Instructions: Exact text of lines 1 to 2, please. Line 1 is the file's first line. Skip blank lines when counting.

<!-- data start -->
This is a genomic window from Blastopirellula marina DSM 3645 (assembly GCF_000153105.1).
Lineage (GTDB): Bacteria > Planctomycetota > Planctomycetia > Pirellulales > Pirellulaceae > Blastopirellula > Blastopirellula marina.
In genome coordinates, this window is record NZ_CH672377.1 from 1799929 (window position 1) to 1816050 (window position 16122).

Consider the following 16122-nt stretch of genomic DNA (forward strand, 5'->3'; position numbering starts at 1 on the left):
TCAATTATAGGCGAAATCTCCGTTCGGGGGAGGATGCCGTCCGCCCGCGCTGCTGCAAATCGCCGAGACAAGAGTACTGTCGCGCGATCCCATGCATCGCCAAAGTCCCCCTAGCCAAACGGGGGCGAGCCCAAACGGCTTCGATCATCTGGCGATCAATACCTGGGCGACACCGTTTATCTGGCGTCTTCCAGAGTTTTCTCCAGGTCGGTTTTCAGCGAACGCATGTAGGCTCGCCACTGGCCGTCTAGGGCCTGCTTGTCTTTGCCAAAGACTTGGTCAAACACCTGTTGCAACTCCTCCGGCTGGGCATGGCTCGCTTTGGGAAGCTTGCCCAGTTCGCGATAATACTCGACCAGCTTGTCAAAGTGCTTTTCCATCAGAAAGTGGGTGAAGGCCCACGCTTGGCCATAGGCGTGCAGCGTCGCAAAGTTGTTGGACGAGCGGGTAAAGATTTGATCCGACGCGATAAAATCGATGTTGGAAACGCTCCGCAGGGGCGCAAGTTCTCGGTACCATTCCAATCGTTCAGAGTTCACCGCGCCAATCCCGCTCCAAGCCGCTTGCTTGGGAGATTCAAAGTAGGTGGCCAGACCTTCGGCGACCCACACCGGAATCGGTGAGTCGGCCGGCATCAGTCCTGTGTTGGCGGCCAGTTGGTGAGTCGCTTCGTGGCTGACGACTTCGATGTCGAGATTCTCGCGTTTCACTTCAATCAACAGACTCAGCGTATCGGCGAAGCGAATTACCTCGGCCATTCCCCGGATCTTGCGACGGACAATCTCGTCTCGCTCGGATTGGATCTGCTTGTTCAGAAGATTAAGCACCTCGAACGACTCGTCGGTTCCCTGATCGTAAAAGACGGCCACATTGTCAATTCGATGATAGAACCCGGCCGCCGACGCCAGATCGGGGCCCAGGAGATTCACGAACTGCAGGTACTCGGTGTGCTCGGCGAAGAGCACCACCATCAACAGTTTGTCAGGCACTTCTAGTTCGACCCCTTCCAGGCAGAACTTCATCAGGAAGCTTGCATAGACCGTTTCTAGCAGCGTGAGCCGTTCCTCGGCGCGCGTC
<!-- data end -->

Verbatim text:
This is a genomic window from Blastopirellula marina DSM 3645 (assembly GCF_000153105.1).
Lineage (GTDB): Bacteria > Planctomycetota > Planctomycetia > Pirellulales > Pirellulaceae > Blastopirellula > Blastopirellula marina.